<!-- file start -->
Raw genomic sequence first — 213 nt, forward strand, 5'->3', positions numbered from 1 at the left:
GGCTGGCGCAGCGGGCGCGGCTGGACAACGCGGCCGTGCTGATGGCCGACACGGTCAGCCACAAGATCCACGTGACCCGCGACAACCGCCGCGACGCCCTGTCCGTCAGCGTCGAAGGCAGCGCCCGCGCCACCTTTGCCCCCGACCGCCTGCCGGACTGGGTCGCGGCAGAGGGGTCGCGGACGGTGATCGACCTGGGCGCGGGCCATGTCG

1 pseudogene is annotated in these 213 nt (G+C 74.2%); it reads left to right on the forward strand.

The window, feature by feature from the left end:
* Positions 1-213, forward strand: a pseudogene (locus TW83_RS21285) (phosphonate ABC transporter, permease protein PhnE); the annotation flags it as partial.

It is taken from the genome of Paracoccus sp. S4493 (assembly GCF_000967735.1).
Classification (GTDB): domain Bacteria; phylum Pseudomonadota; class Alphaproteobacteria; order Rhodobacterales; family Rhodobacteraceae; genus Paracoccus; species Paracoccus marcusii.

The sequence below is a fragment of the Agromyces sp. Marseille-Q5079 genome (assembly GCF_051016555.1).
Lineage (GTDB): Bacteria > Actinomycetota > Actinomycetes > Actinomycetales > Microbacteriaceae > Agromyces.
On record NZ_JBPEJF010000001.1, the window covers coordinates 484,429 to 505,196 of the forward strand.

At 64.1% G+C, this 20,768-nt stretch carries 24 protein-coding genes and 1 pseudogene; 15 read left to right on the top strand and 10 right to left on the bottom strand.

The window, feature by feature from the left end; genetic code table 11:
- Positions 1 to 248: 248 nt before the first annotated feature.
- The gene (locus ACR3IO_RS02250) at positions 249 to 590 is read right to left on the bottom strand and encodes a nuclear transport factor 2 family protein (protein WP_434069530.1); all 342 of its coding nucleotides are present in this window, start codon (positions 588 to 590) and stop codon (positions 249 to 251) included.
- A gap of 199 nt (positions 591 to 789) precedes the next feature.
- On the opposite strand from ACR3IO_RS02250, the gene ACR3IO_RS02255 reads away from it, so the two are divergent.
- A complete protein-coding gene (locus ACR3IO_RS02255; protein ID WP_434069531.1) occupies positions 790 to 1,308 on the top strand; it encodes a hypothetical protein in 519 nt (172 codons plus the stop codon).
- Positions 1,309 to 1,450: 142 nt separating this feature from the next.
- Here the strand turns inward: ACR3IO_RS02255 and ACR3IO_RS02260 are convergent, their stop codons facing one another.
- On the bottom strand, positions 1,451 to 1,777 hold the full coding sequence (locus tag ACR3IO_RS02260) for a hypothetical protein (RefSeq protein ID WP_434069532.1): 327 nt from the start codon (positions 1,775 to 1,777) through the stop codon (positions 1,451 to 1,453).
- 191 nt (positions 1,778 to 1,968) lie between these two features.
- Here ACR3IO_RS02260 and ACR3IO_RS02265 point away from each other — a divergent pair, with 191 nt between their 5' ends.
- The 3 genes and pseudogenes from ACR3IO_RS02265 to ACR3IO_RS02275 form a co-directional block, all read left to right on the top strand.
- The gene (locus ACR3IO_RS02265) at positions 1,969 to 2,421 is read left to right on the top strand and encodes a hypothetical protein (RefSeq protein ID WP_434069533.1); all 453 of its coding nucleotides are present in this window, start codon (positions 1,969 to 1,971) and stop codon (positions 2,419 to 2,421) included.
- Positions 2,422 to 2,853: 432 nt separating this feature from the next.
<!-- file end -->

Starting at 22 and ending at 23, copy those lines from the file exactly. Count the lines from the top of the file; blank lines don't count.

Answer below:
- Here ACR3IO_RS02260 and ACR3IO_RS02265 point away from each other — a divergent pair, with 191 nt between their 5' ends.
- The 3 genes and pseudogenes from ACR3IO_RS02265 to ACR3IO_RS02275 form a co-directional block, all read left to right on the top strand.